I am currently sitting in a Cafe Ladro coffee shop, across from the Seattle Art Museum, where Haiku poets are checking out the free exhibits... I lost a bunch of poets already at Pike Place Market. I love that people just want to do what they want, and explore Seattle as they see fit.
This morning I went to a great talk by Jim Kacian about the history of one line haiku in practice. It was a great discussion and enlightening, especially for those who don't even realize they're writing great one line haiku, and forcing it to three lines for form's sake. I heard Penny Harter say in the Canadian Haiku Panel discussion later this afternoon say something along the lines of "it's a genre, not necessarily a form." Jim's discussion was a good one. Richard Gilbert asked a question having to do with the generation (me!) who likes to be plugged in and text, tweet and post in short bursts. Can their short tweets be constructed into a type of haiku that has yet to be defined? Is this the future of haiku? I don't know the answer to that- I do acknowledge that I prefer to do short postings and such on FB and Twitter vs. the longer blog posts. I like to get my views and questions out in small bursts and engage a conversation before writing long posts on other topics. But here I am writing a long post!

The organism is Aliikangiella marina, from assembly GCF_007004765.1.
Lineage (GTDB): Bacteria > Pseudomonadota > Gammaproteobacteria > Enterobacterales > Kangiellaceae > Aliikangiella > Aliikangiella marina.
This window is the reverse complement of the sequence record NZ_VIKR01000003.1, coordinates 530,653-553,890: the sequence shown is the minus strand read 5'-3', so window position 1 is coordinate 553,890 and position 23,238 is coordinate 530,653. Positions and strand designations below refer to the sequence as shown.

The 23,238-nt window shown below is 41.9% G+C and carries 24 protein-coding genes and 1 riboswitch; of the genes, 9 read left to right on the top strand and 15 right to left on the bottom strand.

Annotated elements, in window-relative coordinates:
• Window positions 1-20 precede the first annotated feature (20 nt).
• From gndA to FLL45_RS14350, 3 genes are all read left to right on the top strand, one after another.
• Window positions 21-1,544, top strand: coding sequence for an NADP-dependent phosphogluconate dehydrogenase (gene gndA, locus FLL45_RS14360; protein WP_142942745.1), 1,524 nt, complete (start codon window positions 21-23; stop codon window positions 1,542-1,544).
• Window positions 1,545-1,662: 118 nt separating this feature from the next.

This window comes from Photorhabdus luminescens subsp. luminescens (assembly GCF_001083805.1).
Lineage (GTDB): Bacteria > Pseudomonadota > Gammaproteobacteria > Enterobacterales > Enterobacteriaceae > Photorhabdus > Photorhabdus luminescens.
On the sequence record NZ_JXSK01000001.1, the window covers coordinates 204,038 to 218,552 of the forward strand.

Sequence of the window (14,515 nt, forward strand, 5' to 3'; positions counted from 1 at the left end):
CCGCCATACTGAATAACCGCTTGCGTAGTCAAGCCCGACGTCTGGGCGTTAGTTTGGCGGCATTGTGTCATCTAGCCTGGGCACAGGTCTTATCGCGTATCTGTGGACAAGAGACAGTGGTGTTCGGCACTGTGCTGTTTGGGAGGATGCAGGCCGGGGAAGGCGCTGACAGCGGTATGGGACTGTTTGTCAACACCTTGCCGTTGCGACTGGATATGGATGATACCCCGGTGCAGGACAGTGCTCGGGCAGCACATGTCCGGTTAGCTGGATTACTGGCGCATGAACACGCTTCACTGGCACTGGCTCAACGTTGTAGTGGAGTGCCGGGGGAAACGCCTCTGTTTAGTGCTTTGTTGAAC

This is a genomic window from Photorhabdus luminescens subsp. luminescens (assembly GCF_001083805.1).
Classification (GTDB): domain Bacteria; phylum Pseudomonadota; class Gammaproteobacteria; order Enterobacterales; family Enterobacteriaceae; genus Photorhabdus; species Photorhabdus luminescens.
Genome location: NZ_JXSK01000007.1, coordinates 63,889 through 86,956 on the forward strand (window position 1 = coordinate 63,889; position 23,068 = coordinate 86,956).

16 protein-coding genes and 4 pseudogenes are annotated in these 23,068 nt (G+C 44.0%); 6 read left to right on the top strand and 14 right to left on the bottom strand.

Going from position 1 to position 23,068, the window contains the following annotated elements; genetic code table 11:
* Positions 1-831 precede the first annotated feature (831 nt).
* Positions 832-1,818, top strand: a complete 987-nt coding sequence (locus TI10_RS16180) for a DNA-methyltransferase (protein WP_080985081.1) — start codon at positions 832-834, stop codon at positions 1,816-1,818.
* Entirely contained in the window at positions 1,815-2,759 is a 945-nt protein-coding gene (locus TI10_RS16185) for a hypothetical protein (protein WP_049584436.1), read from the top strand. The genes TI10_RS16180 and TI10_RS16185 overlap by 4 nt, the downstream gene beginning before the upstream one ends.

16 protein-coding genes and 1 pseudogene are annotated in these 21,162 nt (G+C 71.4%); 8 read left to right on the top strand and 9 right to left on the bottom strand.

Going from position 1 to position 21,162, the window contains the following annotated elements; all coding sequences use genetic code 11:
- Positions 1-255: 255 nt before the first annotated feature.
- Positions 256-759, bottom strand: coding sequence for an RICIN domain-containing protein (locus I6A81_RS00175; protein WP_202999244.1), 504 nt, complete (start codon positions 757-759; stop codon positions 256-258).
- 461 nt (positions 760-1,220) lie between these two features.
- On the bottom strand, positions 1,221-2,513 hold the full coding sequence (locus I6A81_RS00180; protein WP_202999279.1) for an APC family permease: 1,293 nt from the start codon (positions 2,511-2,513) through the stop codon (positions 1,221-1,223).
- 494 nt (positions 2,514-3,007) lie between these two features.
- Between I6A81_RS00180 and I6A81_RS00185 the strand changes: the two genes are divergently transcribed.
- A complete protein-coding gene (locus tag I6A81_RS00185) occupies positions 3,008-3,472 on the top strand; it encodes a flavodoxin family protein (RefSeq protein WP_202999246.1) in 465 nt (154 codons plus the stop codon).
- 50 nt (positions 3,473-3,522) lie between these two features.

Next, I went to a talk by Richard Tice. He was discussing place in Haiku. He had translated some poems from the Japanese to English, and discussed place specifically. He asked some great questions about when we speak about place in English language haiku. Do we acknowledge place names in American English haiku? Place can be brought up in haiku the following ways: presentation,
Again, visit our Facebook page for photos and some short videos of the presentations.